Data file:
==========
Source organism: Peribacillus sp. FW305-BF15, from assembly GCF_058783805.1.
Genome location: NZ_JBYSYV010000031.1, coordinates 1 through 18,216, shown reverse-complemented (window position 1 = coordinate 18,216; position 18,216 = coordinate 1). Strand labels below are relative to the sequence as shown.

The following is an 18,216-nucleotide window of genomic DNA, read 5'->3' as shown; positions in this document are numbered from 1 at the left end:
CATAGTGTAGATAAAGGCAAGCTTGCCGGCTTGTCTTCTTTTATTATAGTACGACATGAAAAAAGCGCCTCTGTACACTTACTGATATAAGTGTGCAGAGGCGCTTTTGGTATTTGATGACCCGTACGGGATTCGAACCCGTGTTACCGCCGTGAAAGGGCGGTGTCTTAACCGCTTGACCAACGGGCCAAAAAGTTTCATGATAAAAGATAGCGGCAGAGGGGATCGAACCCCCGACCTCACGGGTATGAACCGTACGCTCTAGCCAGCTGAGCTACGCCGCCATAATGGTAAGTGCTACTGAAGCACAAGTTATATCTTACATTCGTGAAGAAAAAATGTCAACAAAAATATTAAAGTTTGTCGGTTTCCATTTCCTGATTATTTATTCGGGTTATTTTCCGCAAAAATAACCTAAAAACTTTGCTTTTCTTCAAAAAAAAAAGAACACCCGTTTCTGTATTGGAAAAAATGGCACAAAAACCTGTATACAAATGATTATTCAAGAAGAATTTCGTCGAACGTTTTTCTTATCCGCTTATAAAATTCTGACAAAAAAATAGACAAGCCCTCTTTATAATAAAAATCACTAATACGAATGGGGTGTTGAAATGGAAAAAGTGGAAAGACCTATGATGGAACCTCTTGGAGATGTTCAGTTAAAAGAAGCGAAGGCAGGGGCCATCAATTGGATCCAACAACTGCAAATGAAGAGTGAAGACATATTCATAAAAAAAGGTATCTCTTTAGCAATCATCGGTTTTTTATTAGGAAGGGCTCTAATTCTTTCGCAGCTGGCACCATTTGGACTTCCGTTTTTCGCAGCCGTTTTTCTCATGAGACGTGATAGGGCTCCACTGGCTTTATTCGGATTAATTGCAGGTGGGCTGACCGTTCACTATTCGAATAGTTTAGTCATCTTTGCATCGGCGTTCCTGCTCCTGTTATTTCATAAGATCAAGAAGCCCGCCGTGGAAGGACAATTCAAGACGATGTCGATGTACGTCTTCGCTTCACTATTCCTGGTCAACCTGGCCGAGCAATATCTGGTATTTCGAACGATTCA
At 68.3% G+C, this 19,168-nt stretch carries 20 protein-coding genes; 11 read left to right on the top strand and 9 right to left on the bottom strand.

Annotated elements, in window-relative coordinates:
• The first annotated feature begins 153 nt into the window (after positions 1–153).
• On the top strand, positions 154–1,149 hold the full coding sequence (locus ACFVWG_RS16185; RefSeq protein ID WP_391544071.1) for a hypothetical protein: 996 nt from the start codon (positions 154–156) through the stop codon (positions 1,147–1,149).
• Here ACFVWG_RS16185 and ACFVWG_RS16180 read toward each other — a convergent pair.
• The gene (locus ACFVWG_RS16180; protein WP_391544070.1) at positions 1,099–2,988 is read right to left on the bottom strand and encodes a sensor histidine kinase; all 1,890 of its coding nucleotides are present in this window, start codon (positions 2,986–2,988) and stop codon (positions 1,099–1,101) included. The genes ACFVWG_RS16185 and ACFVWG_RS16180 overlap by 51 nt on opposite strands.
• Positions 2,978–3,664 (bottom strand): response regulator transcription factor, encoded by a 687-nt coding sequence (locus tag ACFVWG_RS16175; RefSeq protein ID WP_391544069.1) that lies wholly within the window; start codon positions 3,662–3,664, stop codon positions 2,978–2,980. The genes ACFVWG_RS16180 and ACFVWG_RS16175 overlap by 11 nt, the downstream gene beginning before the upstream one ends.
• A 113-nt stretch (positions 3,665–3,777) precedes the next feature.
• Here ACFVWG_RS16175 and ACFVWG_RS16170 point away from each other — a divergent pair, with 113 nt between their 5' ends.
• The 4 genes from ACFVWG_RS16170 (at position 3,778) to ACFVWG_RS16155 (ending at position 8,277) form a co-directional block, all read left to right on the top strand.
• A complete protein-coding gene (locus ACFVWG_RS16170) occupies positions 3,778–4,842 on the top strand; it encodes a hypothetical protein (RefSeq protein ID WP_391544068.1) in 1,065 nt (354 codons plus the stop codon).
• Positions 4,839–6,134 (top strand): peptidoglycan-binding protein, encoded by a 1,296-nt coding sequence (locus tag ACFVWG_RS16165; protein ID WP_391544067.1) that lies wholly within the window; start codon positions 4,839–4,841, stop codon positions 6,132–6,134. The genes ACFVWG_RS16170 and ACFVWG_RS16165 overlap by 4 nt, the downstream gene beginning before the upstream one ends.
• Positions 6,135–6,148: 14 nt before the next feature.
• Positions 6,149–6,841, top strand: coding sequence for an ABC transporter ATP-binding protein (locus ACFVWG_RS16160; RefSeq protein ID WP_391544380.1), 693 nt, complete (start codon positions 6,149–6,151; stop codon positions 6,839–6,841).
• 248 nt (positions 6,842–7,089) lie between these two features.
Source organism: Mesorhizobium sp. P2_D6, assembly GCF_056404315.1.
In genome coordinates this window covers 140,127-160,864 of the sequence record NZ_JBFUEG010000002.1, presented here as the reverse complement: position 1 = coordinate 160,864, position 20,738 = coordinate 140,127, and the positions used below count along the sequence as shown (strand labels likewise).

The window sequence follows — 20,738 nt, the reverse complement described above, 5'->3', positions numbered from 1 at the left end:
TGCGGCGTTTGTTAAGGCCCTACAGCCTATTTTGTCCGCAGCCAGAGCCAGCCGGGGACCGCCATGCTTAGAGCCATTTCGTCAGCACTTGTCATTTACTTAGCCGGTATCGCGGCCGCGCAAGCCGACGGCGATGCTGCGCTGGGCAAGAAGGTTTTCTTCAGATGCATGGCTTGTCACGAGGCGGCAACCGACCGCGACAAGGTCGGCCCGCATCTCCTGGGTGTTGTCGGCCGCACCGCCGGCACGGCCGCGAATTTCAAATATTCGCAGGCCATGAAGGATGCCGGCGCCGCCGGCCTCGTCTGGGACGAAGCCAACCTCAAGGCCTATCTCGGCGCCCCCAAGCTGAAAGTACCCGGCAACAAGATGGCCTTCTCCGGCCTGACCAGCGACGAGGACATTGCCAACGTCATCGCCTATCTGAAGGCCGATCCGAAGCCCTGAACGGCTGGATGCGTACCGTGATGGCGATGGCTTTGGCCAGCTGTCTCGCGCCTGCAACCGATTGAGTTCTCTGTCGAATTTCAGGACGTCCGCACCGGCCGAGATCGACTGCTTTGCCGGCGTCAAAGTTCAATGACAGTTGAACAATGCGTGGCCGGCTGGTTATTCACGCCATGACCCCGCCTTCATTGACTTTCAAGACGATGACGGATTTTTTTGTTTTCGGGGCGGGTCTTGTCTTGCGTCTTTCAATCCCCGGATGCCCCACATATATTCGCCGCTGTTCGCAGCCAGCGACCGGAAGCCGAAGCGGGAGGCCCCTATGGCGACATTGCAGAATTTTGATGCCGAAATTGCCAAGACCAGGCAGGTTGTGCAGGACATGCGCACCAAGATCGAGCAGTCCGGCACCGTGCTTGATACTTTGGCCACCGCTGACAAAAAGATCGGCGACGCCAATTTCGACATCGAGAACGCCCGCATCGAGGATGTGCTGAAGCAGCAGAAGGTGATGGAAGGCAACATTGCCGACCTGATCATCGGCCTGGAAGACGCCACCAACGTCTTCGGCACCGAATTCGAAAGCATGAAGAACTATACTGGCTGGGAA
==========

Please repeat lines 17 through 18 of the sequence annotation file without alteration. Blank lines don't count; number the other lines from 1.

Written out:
• Positions 6,135–6,148: 14 nt before the next feature.
• Positions 6,149–6,841, top strand: coding sequence for an ABC transporter ATP-binding protein (locus ACFVWG_RS16160; RefSeq protein ID WP_391544380.1), 693 nt, complete (start codon positions 6,149–6,151; stop codon positions 6,839–6,841).